According to Defense Department officials, the ketogenic diet, or “keto” for short, may be the future of the military.
A recent proposal from Special Operations Command (SOCOM) recommends changing to the low-carb, high-fat keto diet.
Lisa Sanders, director of science and technology at SOCOM, commented in May at the Special Operations Forces Industry Conference that the diet could enhance the performance of elite units on the battlefield.
If the keto diet works well in trials with special forces operators, it may become mandatory for the entire military.
Read on to learn why the keto diet captured the military’s attention, how mandatory keto might look, and what it means for people who aren’t in the military.
Why is the Defense Department considering adopting a mandatory keto diet for combat personnel?
The reason keto caught the eye of top military officials is primarily because of a recent study by Dr. Jeff Volek at the Ohio State University published in the journal Military Medicine.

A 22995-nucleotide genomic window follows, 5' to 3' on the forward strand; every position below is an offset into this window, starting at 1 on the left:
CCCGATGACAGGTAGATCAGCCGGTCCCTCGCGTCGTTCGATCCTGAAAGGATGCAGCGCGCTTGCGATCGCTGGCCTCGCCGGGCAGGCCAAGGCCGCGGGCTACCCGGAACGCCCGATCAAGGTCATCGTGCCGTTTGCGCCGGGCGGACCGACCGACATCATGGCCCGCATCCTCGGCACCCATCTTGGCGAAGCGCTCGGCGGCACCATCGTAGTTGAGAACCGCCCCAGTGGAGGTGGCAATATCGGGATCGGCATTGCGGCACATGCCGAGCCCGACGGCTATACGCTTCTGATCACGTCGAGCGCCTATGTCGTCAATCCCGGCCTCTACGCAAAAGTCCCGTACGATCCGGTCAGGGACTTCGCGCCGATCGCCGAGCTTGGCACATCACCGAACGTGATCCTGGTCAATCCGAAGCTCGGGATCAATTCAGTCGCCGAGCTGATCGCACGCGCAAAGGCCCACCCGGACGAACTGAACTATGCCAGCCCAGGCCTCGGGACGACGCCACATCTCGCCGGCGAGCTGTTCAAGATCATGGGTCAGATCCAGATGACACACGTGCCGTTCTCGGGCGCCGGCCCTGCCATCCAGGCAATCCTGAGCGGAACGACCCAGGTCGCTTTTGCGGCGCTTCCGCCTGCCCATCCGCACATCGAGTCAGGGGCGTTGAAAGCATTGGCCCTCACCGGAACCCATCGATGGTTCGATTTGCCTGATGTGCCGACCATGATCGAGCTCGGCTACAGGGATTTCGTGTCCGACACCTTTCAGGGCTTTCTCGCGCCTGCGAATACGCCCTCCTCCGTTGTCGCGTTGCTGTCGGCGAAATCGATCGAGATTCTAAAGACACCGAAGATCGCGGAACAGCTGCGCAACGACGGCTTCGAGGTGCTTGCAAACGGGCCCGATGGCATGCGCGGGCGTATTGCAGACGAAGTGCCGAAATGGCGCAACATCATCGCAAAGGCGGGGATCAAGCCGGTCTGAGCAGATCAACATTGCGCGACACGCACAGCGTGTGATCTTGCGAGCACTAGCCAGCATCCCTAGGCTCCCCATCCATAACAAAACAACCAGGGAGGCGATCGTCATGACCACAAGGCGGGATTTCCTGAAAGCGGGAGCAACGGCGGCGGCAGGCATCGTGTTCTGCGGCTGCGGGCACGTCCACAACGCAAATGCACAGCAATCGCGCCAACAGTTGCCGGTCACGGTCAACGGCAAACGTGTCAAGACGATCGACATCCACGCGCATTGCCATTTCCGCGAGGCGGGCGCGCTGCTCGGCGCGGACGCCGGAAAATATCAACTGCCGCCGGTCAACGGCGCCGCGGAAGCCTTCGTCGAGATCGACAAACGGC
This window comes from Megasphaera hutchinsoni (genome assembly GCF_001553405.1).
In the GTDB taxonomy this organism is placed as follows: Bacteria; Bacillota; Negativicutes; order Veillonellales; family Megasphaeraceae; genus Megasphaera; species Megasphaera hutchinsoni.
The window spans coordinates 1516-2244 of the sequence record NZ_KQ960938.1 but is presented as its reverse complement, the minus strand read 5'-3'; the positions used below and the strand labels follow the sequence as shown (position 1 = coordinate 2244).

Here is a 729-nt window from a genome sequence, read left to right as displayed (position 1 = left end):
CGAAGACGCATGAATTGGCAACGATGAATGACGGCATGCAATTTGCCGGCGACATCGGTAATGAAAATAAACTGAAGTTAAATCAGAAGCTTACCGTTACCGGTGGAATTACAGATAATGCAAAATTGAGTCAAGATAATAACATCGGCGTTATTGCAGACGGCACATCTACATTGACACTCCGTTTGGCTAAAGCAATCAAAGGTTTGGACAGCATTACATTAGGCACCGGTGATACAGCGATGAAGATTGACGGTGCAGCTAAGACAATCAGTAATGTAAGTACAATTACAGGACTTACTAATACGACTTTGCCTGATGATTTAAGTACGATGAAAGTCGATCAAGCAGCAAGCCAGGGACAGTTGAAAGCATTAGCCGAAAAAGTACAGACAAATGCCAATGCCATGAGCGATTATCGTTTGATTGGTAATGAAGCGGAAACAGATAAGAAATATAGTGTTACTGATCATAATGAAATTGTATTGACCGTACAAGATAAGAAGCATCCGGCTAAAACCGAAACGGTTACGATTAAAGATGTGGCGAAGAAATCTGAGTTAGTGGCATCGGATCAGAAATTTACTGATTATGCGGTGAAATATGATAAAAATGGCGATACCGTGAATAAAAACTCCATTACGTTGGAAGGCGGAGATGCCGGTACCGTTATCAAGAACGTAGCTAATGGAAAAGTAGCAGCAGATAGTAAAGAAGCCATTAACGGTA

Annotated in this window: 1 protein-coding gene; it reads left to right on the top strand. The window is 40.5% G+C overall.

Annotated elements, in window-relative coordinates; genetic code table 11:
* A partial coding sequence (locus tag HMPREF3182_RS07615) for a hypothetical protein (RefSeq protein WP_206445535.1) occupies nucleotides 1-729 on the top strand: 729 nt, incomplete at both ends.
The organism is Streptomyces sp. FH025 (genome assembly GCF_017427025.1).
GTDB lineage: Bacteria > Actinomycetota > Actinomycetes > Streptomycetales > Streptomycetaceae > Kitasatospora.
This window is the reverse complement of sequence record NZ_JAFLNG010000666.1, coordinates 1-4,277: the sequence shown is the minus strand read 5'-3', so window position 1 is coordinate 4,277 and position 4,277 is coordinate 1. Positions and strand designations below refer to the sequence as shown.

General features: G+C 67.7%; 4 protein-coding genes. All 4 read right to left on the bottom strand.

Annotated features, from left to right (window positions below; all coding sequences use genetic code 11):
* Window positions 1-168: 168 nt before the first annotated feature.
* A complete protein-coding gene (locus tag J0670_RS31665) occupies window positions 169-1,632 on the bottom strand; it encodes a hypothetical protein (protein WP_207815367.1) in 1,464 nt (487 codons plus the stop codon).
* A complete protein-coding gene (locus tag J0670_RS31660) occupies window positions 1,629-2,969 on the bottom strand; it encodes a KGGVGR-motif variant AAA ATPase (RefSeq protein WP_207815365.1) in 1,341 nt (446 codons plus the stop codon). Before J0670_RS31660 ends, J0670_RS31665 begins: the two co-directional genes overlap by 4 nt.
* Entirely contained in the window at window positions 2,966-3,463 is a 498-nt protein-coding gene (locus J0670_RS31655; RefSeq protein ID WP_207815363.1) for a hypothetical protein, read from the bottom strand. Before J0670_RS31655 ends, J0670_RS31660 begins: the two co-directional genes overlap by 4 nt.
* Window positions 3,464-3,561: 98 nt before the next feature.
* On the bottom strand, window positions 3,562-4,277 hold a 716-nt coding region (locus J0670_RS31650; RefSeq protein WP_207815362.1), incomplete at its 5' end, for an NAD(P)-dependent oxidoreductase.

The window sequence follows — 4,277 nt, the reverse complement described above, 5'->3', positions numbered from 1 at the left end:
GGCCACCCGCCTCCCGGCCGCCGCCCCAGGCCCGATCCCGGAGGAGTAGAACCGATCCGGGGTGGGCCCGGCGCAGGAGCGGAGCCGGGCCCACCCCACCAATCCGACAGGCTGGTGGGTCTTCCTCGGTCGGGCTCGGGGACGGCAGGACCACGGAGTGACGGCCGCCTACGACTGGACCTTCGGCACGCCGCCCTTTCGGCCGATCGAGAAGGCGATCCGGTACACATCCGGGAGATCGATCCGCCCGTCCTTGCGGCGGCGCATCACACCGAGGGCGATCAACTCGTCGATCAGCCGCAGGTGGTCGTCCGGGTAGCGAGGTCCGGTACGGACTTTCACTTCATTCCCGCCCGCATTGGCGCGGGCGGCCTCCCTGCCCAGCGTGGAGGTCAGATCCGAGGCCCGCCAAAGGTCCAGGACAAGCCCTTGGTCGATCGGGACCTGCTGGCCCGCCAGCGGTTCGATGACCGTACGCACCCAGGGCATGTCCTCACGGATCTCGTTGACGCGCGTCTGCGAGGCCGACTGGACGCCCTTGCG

While some people are citing legal and ethical concerns over requiring the keto diet, the scientific evidence is promising for health, performance, and combat readiness.
In the 12-week study, Dr. Volek and his colleagues put overweight ROTC cadets on the keto diet while measuring their body composition and performance compared to a high-carb control group.
Here’s what the researchers found:
- The keto diet group lost an average of 17 pounds, decreasing their average body fat percentage by about 5%